A double-barreled approach to fleabane control

Combined herbicide-cover crop approach can provide effective control

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As herbicide-resistant Canada fleabane and other problem weeds continue to frustrate farmers, more creative control solutions are being sought. Planting cover crops, specifically cereal rye is a good tactic, say researchers from the University of Guelph and the Ontario Ministry of Agriculture, Food, and Rural Affairs.

Why it matters: Herbicide-resistant weeds are creating more challenges for farmers to control, so some are looking for non-chemical options.

In a presentation at the Innovative Farmers Association of Ontario annual conference, Mike Cowbrough, weed management and field crops specialist with the provincial agriculture ministry, discussed the effectiveness of common cover crops in suppressing Canada fleabane.

Cowbrough said cereal rye as a cover crop can be a strategic winner in many respects. This conclusion was reached, he says, after seeing repeated evidence of major fleabane suppression in field trials involving cereal rye cover.

In a separate interview, Ted Vanhie, one of Cowbrough’s colleagues and the master’s student currently managing the fleabane-control research initiative, says field trials including cereal rye reduced fleabane vigour and population “in all cases.”

“Cover crops are truly another mode of action in my mind,” says Cowbrough. “Rye is really like a broadleaf herbicide.”

Canada fleabane is a prolific weed that can produce large amounts of minute seeds that easily spread and are difficult to control.

Cereal rye contains allelochemicals, compounds produced by living organisms that can have negative effects on other species. Cereal rye naturally produces 15 different allelochemicals, two of which Cowbrough says have been identified as particularly effective at suppressing Canada fleabane.

This knowledge was unearthed accidentally while performing field trials analyzing the establishment of Canada fleabane — and biomass of established plants — with and without the presence of different tillage methods, herbicides and cover crops. More specifically, the farmer owner of the land on which Cowbrough, Vanhie and colleagues were working — a sand-soil field in Norfolk County — drilled excess cereal rye next to one of their research observation areas.

As the cover grew, they noticed very little fleabane growth within the rye-covered field, as well as a five to eight-inch fleabane-free strip in the area adjacent to the last row. What fleabane was found within the rye itself tended to be quite small.

“Every single herbicide we had worked,” he says.

According to Vanhie, subsequent trials with cereal rye showed similar results. In his research and experience talking to farmers, Cowbrough also indicates others have noticed overall suppressive benefits afforded by cereal rye — including a tendency for significantly stunted fleabane plants to produce fewer seeds or not flower when competing with cereal rye. However, more research needs to be done before definitive conclusions can be drawn.

Control in heavier soils might be tougher, too. This is because it’s more difficult for fleabane seeds to sink below the four centimetre growth threshold, the point below which they can no longer germinate, in harder ground. As well, less drought stress in heavier soil makes cereal rye produce less fleabane-harming allelochemical.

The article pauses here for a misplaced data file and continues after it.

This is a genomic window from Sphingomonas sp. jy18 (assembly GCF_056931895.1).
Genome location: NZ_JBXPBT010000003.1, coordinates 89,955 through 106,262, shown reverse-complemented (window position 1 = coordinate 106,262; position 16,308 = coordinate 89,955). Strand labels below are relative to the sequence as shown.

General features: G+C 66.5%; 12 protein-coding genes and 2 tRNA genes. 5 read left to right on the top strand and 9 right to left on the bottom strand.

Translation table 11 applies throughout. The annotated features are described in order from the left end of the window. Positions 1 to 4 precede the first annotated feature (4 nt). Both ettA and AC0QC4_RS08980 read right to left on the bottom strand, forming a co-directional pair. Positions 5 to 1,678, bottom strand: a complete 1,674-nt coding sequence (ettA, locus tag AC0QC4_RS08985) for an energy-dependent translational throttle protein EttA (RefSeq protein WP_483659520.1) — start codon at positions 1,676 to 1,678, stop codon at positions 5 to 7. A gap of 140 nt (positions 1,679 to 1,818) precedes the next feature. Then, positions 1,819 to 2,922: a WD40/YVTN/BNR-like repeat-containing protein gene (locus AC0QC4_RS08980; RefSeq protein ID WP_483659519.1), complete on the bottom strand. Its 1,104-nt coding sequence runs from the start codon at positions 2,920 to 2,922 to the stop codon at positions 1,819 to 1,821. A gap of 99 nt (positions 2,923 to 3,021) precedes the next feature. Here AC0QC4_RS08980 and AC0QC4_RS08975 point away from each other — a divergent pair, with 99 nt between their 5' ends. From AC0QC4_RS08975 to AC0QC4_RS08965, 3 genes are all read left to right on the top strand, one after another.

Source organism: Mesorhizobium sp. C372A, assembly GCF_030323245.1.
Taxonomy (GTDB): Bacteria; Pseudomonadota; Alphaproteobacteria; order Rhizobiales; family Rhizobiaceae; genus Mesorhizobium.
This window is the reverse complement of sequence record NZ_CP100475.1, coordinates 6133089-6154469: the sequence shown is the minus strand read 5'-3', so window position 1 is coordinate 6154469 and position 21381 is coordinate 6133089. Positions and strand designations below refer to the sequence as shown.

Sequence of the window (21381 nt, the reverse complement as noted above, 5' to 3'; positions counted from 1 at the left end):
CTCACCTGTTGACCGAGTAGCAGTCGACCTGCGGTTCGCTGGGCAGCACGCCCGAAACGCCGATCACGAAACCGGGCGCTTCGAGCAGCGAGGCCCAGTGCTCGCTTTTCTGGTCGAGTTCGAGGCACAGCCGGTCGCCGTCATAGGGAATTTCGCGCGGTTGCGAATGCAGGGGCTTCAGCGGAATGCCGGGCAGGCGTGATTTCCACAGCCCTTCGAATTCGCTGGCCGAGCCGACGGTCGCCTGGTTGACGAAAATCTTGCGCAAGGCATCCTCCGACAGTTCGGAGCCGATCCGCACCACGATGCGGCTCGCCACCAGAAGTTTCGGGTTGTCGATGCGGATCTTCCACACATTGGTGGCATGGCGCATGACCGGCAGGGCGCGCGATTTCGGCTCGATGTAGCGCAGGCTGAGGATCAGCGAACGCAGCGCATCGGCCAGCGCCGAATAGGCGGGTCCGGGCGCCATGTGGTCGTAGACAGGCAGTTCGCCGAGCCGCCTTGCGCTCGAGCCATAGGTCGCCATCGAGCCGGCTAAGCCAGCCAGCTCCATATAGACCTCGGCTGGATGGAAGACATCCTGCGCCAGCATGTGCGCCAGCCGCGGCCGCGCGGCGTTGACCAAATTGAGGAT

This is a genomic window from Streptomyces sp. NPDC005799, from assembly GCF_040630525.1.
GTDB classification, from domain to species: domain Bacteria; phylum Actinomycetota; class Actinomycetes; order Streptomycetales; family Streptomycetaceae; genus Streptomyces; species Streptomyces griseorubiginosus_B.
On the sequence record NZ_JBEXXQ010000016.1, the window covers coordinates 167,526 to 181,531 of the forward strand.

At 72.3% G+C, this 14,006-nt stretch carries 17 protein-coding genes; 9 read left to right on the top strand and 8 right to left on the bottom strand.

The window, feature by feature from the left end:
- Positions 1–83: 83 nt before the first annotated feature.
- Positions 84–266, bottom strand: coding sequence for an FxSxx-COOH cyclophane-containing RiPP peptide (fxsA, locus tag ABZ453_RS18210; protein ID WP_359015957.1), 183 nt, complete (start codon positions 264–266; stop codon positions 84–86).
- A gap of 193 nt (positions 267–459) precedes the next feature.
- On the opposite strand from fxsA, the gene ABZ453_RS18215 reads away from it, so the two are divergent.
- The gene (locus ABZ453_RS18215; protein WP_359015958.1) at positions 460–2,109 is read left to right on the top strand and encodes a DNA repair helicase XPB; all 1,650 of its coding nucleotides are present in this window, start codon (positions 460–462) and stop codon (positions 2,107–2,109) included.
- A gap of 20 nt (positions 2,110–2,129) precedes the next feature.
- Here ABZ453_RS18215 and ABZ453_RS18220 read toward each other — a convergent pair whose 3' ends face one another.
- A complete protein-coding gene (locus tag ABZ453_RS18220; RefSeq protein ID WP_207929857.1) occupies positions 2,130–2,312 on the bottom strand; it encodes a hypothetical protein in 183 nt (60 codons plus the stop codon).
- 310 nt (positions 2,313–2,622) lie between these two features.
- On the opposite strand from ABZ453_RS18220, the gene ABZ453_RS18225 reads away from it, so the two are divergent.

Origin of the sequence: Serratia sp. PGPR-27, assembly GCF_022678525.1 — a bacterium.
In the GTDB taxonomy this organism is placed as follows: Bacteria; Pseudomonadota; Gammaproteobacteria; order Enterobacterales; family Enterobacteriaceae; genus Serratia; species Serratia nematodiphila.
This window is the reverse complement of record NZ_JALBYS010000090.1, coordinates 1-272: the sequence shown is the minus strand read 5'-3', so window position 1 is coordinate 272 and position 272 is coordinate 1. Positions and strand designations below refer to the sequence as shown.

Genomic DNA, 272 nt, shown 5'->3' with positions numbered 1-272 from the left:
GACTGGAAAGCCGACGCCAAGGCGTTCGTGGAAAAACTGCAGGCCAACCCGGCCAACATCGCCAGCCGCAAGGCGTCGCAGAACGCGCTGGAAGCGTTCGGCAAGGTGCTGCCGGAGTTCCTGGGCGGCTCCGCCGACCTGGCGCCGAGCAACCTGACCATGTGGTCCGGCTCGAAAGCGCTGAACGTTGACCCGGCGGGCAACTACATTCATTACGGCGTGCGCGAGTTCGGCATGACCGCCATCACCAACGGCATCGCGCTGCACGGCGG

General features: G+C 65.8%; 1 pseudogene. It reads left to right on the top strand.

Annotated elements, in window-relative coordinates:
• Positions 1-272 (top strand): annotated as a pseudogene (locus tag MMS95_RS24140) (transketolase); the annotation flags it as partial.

In the future, though, the ability to selectively plant more allelochemically potent (and therefore more effective) varieties of rye might be possible.

Other control strategies

“If you’re growing winter wheat, plant something [afterwards]. That’s the low hanging fruit,” says Cowbrough.

Oats, barley, and red clover all offer some level of fleabane suppression. Regarding the latter, however, fleabane has a tendency to grow wherever holes within the clover cover appear. Applying herbicide to everything earlier in the season is an option, though doing so somewhat defeats the purpose of growing a cover crop for biomass. In their experience, Cowbrough says effective fleabane herbicides include blends of Eragon and Merge applied prior to wheat, or Infinity, Infinity X, and Pixxaro for post-period applications.

Tillage is another control tool, though one with issues of its own.

Cowbrough says several types of tillage have been analyzed. Since fleabane seeds need to stay in the top four centimetres of soil to germinate, methods that better prevent that from happening have an improved suppression effect, albeit an incomplete one, just like the results afforded by herbicides and cover crops.

The issue, however, is tillage also reduces the presence of other, less problematic weeds. This inadvertently reduces competition and gives those fleabane plants that do grow more opportunity. Soil health concerns are also a factor.

No miracle solutions

Overall, both Vanhie and Cowbrough say the research so far shows no complete solution. However, making use of cereal rye and other cover crops in tandem with an effective herbicide strategy — and potentially tillage — does afford farmers more control than one solution alone.

Still, Canada fleabane and its resistant family members remain a wily and frustrating flora. Preparing for a problem, even if a field looks problem free, might be necessary.

“That’s the unpredictable thing of this species,” says Cowbrough.

“Just because you have stuff in the fall doesn’t mean it will be there in the spring. It might. And just because you don’t have anything there on April 20 doesn’t mean, come May 20, you’re [not] in big trouble.”

About the author


Matt McIntosh

Matt is a freelance writer based between Essex County and Chatham-Kent. He is interested in all things scientific, as well as rock n' roll, hunting and history. He also works with his parents on their sixth-generation family farm.



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